The QPath Blog

The QPath approach for Quantum Annealing

Annealing as a foreign  concept  in computing science.
Theory with practice.


Ezequiel Murina Moreno
aQuantum Algorithm Researcher

How frequently do you find the dichotomy about theory vs practice whenever you consult technical or scientific literature, attend a webinar or even a lecture at the University? I think it is a misconception, a partial point of view.  

Let me introduce a short example to support my idea. Since so many years ago, in glass industry, there is a process that consists in warming a glass and, then, a slow cooling driven by a time step protocol. Why we want to do that? Well, in the case of glass pieces,a physical-chemistry property is modified: the material adopts a different molecular structure that prevents spontaneous breakage. The technique is called annealing.

We can try a more theoretical description.  A perturbation of a system followed by a controlled trajectory to the equilibrium may allow to visit a new stable state that could be more interesting for our purposes.

Annealing technique was probably initially applied in material industry before the development of a thermodynamic theory that explains the phenomena at a molecular level. Later, the improvement of the annealing processes in industry was possible due a theory that explains which are and how to tune the critical parameters involved.

So, both theory and practice are like the two faces of the same coin. There is a constant interaction between these two approaches of reality as a synergy that lets us to change our world and make it more comfortable for living.

During the interaction between theory and practice, it is common that, in an abstraction stage in order to develop a theory, a migration of concepts among different disciplines occurs. Returning to the example  presented  above,  annealing  is a warming-cooling  protocol  applied in industries  such  as the glass  production, but also a computational technique applied in theoretical chemistry (simulated annealing), as well as a process that takes place at a hardware level in quantum computing devices (quantum annealing). Thus, the annealing considered here is a technique in the field of computing science inspired by computational chemistry and, in the origin, by chemistry applied to the industry. This article will focus on what is quantum annealing, how works the first commercial quantum annealer, what we code, and what QPath offers in this regard.


Quantum annealing for optimization

Have you ever heard about entropy? I think so. Entropy is the driven force that establishes a directionality in the evolution of a physical system, a “movement towards”.

Have you ever heard about energy? Certainly sure! Energy is the counterpart of entropy. All the physical systems tend to evolve forward a minimum of energy (maximum of entropy).  Figure 1 shows the scenario from the point of view of entropy and energy as driving forces.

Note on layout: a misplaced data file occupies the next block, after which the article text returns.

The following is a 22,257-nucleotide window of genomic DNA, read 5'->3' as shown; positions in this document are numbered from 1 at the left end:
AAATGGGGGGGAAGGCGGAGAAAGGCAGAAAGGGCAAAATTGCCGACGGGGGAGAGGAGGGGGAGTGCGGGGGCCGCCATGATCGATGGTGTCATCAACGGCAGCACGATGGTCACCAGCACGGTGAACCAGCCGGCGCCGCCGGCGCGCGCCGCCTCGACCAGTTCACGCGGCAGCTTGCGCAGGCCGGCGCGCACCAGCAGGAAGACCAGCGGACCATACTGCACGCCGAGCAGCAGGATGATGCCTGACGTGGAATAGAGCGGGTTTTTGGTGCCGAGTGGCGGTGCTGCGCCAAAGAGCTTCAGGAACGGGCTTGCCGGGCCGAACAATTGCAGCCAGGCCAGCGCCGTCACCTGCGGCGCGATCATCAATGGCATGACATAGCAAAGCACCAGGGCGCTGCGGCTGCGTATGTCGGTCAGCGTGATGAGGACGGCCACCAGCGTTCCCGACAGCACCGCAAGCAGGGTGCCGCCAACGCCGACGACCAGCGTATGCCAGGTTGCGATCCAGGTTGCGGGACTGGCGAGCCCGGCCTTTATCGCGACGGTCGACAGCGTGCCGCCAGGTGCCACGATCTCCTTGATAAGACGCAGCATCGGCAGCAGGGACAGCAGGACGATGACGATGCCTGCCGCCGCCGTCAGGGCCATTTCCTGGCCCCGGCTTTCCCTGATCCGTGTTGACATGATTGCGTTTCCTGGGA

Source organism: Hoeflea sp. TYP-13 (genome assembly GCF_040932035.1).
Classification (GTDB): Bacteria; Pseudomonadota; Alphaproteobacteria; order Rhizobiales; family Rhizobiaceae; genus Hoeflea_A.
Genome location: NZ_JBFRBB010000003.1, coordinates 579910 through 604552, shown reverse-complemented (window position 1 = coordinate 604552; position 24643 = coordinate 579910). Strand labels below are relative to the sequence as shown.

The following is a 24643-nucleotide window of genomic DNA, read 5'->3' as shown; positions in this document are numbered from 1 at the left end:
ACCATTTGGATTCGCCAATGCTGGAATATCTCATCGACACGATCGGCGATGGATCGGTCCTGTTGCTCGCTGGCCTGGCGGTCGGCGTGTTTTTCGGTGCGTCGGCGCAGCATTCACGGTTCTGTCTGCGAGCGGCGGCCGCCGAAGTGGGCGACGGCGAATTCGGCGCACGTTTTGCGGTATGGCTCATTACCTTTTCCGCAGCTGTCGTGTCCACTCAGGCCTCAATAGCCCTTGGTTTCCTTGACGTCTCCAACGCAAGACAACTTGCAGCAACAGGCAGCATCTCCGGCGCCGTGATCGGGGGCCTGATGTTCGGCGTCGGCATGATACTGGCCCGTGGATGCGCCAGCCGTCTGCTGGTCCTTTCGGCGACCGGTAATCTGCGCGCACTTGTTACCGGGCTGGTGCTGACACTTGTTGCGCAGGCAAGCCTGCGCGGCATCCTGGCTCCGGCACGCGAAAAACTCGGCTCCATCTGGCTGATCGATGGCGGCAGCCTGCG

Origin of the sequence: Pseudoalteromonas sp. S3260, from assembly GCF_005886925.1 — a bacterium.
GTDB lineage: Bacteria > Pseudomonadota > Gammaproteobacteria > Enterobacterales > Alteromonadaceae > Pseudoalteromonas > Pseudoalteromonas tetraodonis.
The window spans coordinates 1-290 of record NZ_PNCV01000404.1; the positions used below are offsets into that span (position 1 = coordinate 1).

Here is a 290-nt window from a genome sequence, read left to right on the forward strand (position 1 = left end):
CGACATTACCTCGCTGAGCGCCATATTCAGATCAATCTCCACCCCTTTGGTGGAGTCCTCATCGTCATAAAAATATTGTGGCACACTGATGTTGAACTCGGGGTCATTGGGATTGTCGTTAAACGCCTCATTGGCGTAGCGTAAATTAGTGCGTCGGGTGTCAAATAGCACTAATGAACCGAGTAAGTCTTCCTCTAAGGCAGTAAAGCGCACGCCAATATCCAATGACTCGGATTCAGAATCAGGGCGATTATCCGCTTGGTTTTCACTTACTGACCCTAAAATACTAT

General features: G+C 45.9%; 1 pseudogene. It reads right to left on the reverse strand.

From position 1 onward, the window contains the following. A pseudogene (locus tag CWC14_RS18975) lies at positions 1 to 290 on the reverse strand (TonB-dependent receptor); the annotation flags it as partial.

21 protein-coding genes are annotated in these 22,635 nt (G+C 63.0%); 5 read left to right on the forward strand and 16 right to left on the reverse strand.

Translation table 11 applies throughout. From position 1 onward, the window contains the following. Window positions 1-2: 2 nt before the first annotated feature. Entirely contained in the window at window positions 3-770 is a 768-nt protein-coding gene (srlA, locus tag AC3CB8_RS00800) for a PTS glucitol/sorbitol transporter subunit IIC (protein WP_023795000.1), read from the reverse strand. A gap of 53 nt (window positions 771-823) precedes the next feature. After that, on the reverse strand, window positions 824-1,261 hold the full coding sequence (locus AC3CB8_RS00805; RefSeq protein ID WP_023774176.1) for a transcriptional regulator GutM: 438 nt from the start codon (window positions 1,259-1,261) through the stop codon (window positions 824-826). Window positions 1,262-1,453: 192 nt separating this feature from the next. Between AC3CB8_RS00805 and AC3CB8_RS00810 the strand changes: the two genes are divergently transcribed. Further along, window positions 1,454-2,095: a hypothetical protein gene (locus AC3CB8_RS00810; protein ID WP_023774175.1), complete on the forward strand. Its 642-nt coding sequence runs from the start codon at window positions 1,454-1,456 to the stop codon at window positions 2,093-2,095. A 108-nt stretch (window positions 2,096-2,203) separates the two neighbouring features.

Figure 1  Entropy action removes the inhomogeneity of a system (on the left). Equivalently, the energy of the system tends to “relax possible tensions” (on the right). We are talking about of an optimization process.  


A lots of computational problems can be tackled using an optimization approach. It includes the definition of relevant variables that describes the properties of the problem we are interesting in and pair-wise interactions among these variables. In this context, energy is a real value mathematical function of the variables defined and gives us the information about the intensity of the interactions. We search the minimum values of energy sampling the variables.

The annealing starts when we apply a perturbation to the system (a warming) that lets it to access to a wider range of energetic states. Then, we apply a (slow) cooling protocol that allows the system evolve forward to a more stable state, i.e., to a minimum of energy. 

The collection of the values given to the variables in each sampling step is called configuration. Going from one configuration to other with less energy requires to jump an energetic barrier in the majority of the cases. This demands more computing time. However, when we deal with a quantum system, a phenomenon called quantum tunneling may occur. Quantum tunneling makes it possible to overcome an energetic barrier without jumping it but “crossing trough the base”. Therefore, there is a less demand of computing  time. Figure 2 illustrates a conceptual equivalence (remember there are no quantum effects in macroscopic systems) of a tunneling phenomenon at human being length scale.

Figure 2  Quantum tunneling may occur during a quantum annealing protocol. It is a direct road between two local minimums separated by an energetic barrier. Computing time reduces regarding to the scenario in which it is necessary to classically “climb the hill to reach the other side”.


A commercial quantum annealer